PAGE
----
Many employers now use behavior-based interview questions to learn more about a candidate’s past experience as a predictor of future performance. These behavioral interview questions are usually the “hard” interview questions that interviewers use as a method to determine whether or not a candidate is a good fit for an open position.
While you can’t predict every question you’ll be asked during an interview, it’s a good idea to familiarize yourself with some of the more common tough interview questions.
1. What is your biggest weakness?
There really isn’t an easy answer to this tough interview question, but it helps to be honest with the interviewer. No one is perfect, and if we’re being honest, there are some things we can all improve on. Try not to provide too much damaging information such as the inability to get to work on time or at all. This is definitely a loaded question, so tread lightly, but maybe mention an area you’re working to improve.
2. How do you cope with stress?
Interviewers are generally looking for an answer that shows You can manage multiple priorities and projects at the same time. An answer that states that stress is a natural part of life and that you feel prepared to handle the challenges of the job and balance them with the rest of your life may be the answer that gets you the job.
3. Tell me about a time when you made the wrong/wrong decision
The interviewer is probably less concerned with the actual decision, but rather how did you handle the situation and the outcome?. This question asks about your problem-solving skills and ability to fix a problem.
4. Questions about honesty, loyalty and good judgment
Employers want to hire ethical people with integrity, so don’t feel like you’ve been thrown a curveball if the interviewer asks you a tough interview question about whether or not you’ve ever lied or faced an ethical dilemma. As is the case in many situations, Honesty is the best policy when answering these questions.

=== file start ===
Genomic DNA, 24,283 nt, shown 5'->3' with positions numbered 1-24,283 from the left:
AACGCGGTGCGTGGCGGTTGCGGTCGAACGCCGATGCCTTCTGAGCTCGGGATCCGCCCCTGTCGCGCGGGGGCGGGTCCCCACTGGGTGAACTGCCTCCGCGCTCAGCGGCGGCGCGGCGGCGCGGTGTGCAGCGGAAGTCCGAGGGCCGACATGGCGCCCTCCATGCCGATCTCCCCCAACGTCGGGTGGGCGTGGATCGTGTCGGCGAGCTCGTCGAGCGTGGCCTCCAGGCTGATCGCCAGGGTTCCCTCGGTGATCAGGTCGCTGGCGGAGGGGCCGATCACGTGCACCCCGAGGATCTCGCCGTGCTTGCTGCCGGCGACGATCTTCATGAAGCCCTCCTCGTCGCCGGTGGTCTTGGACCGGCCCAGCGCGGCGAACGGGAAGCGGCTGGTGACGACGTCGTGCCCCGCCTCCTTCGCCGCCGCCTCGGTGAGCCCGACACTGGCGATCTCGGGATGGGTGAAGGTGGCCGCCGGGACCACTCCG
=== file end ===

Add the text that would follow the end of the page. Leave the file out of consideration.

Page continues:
5. Tell me about yourself
This seemingly easy interview question is more difficult than it may seem for many candidates. This is easy to do if you have a prepared and practiced “elevator speech” that includes a few highlights from your career history. This is an opportunity Highlight your best career achievementsso use this question if you are asked in an interview.
6. Questions about former bosses and colleagues
Sometimes the interviewer will ask what you didn’t like about a previous boss or colleague. These questions are asked to measure how well do you work with others?so be diplomatic in your answer and don’t throw anyone under the bus with negativity.
Another great way to prepare for difficult interview questions is to ask your friends about the weirdest and most inappropriate questions they’ve been asked. You might be surprised what kind of answers you get.
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This article was originally published on an earlier date.
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